Different isotopic ratios can tell researchers information about aspects of past environmental conditions. For instance, carbon isotopic ratios in ancient lipid compounds can illustrate ancient shifts in the extent of forest compared to grassland, and hydrogen isotopes can reveal how arid or wet these ancient climates were.
“I’m particularly excited about this because my lab measures ancient plant lipids. Their hydrogen isotopic ratio can tell us about past aridity, because the hydrogen in these plant lipids ultimately comes from environmental water like rainfall,” says Bhattacharya. “I’ve used similar analyses in the past to quantify changes in monsoon rainfall over long timescales from thousands to millions of years in the past. Having an instrument in-house will increase our research productivity and provide really unique training opportunities for graduate and undergraduate students.”
For Junium, the new instrumentation will allow him and his students to perform nitrogen isotope analyses on amino acids from modern and ancient biomaterials ranging from fossil clams to modern marine mammals.
“These types of analyses will help us understand how food energy is transferred from one organism to another,” says Junium. “We will explore how a community of modern or fossil organisms like whales or clams acquired their food, and diagnose whether organisms shift their feeding habits in response to environmental changes.”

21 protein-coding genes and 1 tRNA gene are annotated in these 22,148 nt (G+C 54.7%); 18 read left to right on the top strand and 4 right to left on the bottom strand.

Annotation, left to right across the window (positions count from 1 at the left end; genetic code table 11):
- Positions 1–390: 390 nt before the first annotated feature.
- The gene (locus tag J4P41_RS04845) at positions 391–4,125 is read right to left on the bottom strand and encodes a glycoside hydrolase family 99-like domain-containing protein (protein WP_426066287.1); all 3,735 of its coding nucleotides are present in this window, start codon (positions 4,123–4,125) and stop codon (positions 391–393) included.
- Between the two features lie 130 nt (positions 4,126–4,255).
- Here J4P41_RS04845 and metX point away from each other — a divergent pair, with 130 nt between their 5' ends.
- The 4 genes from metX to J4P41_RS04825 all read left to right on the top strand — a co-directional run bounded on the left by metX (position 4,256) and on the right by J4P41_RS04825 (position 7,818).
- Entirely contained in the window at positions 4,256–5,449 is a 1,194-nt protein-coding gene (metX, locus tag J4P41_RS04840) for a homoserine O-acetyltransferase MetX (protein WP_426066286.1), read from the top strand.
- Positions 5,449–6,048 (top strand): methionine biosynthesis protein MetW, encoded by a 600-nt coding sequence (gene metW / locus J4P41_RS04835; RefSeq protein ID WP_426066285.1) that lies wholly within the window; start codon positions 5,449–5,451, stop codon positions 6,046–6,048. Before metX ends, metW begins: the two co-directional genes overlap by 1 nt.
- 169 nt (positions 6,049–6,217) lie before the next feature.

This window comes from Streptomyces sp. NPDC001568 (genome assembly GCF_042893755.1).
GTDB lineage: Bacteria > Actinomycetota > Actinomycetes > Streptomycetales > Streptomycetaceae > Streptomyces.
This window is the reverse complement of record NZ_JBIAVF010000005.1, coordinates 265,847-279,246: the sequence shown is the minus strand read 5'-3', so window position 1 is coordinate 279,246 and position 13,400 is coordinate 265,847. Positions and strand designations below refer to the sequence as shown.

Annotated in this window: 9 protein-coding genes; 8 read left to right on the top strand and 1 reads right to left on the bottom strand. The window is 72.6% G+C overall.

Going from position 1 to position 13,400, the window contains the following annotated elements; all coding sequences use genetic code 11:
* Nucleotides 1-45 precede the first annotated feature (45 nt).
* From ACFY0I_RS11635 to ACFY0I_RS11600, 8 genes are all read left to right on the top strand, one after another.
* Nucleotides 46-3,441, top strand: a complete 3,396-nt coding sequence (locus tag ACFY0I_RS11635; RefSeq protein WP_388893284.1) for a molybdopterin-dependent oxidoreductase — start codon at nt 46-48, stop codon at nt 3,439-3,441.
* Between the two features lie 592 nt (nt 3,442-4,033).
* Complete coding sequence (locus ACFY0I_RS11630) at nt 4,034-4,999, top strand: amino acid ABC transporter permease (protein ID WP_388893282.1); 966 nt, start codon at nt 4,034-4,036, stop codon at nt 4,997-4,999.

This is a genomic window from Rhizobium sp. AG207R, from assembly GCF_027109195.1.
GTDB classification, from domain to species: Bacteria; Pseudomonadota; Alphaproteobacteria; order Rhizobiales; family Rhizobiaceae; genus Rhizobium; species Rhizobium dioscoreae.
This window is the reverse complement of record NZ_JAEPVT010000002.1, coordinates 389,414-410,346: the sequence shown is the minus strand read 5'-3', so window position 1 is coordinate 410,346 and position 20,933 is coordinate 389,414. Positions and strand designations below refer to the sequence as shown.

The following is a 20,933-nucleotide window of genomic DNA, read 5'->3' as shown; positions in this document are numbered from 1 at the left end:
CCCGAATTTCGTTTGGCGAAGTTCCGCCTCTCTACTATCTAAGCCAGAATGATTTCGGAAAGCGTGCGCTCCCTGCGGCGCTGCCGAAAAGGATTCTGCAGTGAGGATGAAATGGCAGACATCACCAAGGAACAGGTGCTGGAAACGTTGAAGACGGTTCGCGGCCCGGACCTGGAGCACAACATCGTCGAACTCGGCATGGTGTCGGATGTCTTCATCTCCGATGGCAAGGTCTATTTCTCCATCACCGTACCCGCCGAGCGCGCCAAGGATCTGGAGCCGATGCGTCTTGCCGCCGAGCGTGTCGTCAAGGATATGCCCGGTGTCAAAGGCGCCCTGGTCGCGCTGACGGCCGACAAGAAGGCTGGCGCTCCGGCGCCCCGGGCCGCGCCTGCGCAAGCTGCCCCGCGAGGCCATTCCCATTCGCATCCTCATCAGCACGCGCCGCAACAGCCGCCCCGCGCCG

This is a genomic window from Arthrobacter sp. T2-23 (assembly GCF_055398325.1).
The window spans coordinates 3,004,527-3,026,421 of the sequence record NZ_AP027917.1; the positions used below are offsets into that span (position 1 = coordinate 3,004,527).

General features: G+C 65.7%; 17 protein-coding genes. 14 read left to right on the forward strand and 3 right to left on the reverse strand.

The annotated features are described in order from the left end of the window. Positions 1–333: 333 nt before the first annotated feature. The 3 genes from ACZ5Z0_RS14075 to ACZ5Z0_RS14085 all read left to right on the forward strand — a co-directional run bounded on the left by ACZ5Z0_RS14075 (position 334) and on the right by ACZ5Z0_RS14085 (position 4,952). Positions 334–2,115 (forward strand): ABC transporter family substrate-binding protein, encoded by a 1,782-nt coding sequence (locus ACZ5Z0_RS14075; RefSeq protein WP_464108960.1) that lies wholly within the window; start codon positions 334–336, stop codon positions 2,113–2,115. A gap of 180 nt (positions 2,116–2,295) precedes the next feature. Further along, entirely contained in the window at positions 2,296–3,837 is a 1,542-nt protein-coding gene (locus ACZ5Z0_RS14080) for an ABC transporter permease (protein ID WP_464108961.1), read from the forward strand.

The device will be housed on the third floor of the Heroy Geology Laboratory in Bhattacharya’s and Junium’s shared lab facilities.
More Potent Proteins
To maintain healthy tissue, the human body depends on a protein called collagen. If just one or two oxygen or hydrogen atoms are missing from that protein, the collagen can weaken and fall apart. The resulting effects are fatigue, muscle weakness, fever, body aches and joint pain.
A&S chemists are working to create a new type of modified protein that could lead to stronger tissue, helping to build up muscle and prevent the breakup of collagen. But to produce a viable protein-based material, researchers must ensure they have the correct number of atoms in the protein for it to function properly. Thanks to the liquid chromatograph high resolution mass spectrometer, acquired through an MRI award, chemists can confirm whether or not they have added or subtracted the correct atoms as they design new complex proteins.
“These modifications are important because despite their small size, they can significantly change the properties of protein materials,” says Davoud Mozhdehi, assistant professor of chemistry. “Before this device, we did not have the ability to check and find these modifications. This instrument has a much higher resolution so we can now locate small changes with ease, which will help us develop these new proteins quickly.”
He says this device will play an immediate role in department’s efforts to produce protein-based materials for tissue engineering and create new renewable materials like eco-friendly and biodegradable fabric.
The MRI Program not only increases access to scientific and engineering instrumentation for research, but also enhances research training for students by making these devices available to college campuses. Each new device will also be utilized during summer internship opportunities for underserved K-12 and community college students, providing direct exposure to future career pathways in STEM fields.